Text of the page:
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It’s often stated that Insanity is doing the same thing over and over and expecting different results. That might be worth considering as U.S. taxpayers are preparing to be saddled with another multi-billion-dollar financial hit to rebuild a wide swath of southwestern Florida recently devastated by Hurricane Ian.
The cost of weather disasters is skyrocketing in the U.S., and around the world, the result of the changing climate. A warmer planet generates more frequent and intense storms and the path of destruction is being seen all across the country. Yet nowhere is the devastation as costly as what we’re seeing along our coasts, particularly the Gulf Coast, which is so prone to hurricanes.
The trend line is ominous. Last year, the U.S. experienced 20 separate billion-dollar-plus weather disasters, which caused just under $150 billion in damages. And that was a modest improvement over 2020, when the U.S. set a new record for weather-related destruction.
Over the past five years, the cost of billion-dollar disasters alone in the U.S. has totaled $742 billion, a five-year average that’s triple the 40-year average. And that’s in adjusted dollars, so the trend line isn’t exaggerated by inflation. The cost is skyrocketing in real terms.
The scientific community has repeatedly warned that the situation is only getting worse and will continue to do so for decades to come.
When do we wise up and apply the same lessons we’ve used successfully elsewhere to limit the destruction to private property and public infrastructure? We no longer build in floodplains because doing so is a poor use of resources. Instead, communities have turned floodplains back to nature, providing habitat for wildlife while reducing the risks posed by historically normal levels of flooding.
We could do the same thing in hurricane-prone regions of the coast. We know that hurricanes will continue to intensify each year and that rising sea levels will only exacerbate the damage when hurricanes strike.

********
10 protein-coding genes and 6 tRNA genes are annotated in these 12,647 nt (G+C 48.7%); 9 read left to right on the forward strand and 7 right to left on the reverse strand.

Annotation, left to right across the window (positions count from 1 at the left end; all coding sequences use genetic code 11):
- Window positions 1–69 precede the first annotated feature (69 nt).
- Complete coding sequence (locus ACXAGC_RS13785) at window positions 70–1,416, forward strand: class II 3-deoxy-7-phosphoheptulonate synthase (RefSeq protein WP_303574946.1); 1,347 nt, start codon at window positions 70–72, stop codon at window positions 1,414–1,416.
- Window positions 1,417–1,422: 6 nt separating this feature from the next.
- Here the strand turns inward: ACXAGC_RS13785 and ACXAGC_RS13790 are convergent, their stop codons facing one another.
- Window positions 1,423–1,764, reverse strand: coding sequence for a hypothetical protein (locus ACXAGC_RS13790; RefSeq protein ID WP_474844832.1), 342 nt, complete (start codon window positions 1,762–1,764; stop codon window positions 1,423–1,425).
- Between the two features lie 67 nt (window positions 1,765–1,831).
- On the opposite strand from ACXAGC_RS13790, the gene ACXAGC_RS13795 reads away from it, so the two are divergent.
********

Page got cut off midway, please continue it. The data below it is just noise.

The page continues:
It’s important that the federal government provide as much money as it takes to help address the immediate needs of victims, but if federal taxpayers are going to foot the bill to rebuild roads, bridges, beaches, and other public infrastructure destroyed by these events, we need to be asking if we aren’t simply throwing good money after bad.
We recognize that a house on or near the seashore is a dream for many. But, in most cases, it’s a realized dream only for the wealthy. The question is, why should taxpayers have to shell out out billions to make it possible for wealthy individuals to continue to enjoy their waterfront view or their exclusive island enclaves?
It isn’t just Florida. This is a conversation we need to be having in coastal communities all across the country. If we’re going to be planning for a future even more impacted by climate change than we see today, we need to question whether it makes sense to continue to allow development right up to the water, where homes and businesses are far more vulnerable to storm surges and the worst of the hurricane winds. Returning the most vulnerable of these areas back to natural habitat will save taxpayers the expense of rebuilding infrastructure each time a hurricane crashes ashore.
The federal government needs to reconsider policies that have encouraged coastline development and added to the price tag each time a hurricane strikes. For one, the government provides subsidized flood insurance for coastal residents. There’s a reason that flood insurance from the private sector is prohibitively expensive or unavailable in such areas— the risk and cost of eventual payouts is simply too high. So why should taxpayers have to subsidize insurance costs so the wealthy can maintain their waterfront vacation homes? If the cost of private insurance makes building on the water too costly, everyone should take the hint and rebuild further inland where the risks of catastrophic damage are lower.
It’s time, as well, to update coastal flood maps, many of which are years out of date and don’t reflect the impact of the current, much less future, rise in sea levels. Once adjusted, it’s almost certain that the number of homes and businesses considered flood-prone will rise considerably and that should guide future development decisions.
The federal government should also stop paying millions of dollars to pump or haul sand to restore beaches. With rising sea levels and intensifying storms, it’s another futile subsidy that has to stop.
We understand the desire of politicians to throw money at disasters, fearing criticism if they don’t. But we need to separate the need for immediate relief, which is vital, from the longer-term decision-making about infrastructure and policies that can help reduce the cost of such disasters in the future.
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